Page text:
The School of Communication at The Ohio State University offers a unique graduate program for studying the underlying mechanisms and theoretical explanations for communication phenomena.
We encourage our students to become their own scholars, finding their place in the larger study of communication processes and effects by working with multiple faculty across specializations and using multiple methods. This approach to graduate training is the way of the future, we believe, and will best prepare students to face the integrated communication landscape of the 21st century.
The School of Communication emphasizes the interconnectedness of various subfields in communication in our focus areas, including:
- communication technology
- health communication and social influence
- mass communication
- political communication
Problems addressed by each of these subfields are like pieces of a larger puzzle. Each subfield taps theory and research about communication processes and effects, and each subfield has something to learn from the other. In our School surface boundaries between subdisciplines are highly permeable, and the theories we build work to address core communication processes and effects across contexts as well as levels of analysis – but without ignoring either.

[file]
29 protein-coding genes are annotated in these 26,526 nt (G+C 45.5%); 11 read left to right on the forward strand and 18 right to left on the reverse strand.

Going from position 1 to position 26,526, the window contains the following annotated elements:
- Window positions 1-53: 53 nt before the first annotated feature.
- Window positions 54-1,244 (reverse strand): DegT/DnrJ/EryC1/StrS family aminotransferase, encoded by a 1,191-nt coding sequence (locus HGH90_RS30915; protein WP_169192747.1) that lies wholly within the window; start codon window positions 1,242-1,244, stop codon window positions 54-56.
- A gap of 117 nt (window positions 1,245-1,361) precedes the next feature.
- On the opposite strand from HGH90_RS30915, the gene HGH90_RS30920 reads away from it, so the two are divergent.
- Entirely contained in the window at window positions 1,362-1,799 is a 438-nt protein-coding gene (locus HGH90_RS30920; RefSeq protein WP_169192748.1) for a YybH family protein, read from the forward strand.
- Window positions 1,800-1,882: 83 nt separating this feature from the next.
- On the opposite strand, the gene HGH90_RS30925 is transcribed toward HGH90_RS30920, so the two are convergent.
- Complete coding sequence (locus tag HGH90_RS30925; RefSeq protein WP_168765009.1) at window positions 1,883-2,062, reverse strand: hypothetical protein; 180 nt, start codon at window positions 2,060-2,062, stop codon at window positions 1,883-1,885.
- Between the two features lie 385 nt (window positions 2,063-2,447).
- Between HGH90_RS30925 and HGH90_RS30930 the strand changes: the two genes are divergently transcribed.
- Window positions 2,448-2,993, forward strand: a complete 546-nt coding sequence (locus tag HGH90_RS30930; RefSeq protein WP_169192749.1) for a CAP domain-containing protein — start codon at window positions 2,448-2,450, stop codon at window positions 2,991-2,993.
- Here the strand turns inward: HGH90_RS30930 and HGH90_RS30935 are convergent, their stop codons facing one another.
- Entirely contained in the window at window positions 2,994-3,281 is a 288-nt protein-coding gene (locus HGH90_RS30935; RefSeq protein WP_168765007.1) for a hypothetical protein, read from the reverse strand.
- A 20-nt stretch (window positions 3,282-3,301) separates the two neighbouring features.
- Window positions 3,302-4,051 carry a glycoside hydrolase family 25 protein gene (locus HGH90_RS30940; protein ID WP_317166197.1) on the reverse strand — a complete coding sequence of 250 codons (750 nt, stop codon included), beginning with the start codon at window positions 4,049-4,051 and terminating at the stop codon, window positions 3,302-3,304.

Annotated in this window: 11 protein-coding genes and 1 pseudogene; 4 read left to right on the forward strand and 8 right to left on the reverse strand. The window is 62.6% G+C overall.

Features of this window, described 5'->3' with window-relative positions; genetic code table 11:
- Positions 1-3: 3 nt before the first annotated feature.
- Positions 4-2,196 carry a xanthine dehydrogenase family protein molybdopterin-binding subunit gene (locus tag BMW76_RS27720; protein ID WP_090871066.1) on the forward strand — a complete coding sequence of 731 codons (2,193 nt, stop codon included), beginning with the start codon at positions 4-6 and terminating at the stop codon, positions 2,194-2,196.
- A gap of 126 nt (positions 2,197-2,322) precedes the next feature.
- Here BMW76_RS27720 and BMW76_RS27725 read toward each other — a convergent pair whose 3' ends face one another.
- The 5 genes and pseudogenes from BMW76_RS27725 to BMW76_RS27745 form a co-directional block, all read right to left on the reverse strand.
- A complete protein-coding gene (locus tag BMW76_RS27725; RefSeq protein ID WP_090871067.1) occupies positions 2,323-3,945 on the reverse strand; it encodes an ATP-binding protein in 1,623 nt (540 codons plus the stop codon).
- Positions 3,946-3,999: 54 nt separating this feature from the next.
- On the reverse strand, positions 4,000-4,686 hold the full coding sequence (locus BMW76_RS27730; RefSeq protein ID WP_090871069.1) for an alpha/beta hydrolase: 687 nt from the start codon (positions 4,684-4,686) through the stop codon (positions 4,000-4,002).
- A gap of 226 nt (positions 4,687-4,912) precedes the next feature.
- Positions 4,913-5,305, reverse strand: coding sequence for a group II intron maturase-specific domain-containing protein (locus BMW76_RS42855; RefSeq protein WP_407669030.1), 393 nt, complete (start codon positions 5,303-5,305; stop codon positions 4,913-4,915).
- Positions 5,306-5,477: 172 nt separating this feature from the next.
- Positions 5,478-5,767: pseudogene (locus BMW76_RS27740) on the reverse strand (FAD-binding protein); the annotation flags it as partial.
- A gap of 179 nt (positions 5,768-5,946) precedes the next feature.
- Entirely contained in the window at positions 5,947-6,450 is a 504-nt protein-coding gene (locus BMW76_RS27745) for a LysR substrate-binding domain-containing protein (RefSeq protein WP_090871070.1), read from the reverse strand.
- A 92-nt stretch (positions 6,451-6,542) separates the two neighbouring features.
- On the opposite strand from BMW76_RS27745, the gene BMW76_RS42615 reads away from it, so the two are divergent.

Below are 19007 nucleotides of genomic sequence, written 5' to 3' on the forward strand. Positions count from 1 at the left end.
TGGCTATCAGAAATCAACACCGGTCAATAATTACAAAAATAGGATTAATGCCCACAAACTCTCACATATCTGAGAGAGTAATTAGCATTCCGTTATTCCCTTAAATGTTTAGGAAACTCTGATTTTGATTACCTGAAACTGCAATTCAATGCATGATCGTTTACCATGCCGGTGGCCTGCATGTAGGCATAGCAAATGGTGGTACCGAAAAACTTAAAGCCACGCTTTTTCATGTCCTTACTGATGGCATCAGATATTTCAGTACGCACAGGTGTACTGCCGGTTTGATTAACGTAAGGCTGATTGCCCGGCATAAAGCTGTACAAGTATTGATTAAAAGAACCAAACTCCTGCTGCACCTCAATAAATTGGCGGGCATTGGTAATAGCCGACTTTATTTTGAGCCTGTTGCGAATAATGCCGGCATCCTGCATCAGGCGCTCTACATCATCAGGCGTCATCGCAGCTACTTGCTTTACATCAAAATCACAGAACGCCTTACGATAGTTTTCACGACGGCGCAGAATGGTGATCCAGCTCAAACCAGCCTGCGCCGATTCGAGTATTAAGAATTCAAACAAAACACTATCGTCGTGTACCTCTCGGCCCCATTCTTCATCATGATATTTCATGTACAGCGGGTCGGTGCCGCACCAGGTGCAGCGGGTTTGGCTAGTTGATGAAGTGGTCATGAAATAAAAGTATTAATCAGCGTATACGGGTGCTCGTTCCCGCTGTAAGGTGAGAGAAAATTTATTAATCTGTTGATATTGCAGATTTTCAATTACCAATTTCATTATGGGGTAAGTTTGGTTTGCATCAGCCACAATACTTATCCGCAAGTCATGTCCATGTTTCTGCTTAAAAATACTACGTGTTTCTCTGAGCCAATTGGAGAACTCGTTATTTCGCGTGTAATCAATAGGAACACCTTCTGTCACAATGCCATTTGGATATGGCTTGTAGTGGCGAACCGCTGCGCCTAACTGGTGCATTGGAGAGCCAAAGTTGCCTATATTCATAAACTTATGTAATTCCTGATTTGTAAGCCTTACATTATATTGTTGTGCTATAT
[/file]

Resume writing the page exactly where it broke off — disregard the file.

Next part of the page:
We have state-of-the-art facilities that allow for a broad range of research, including:
- mediated messages
- automated eye-tracking of visual stimuli
- traditional laboratory experimentation
- media content analysis
- human-computer interaction
- online behavior tracking
- interpersonal and small group observation
- focus groups
- field and community-based research, and
- national public opinion polls
The School of Communication funds nearly every student we admit to our M.A. and Ph.D. programs with either a Graduate Associateship (teaching or research assistant) or some form of Graduate Fellowship (University or Enrichment Fellowship).
These funding packages allow students to focus all of their energies on better understanding communication theory and research without the need for outside employment while enrolled in course work or completing a thesis or dissertation.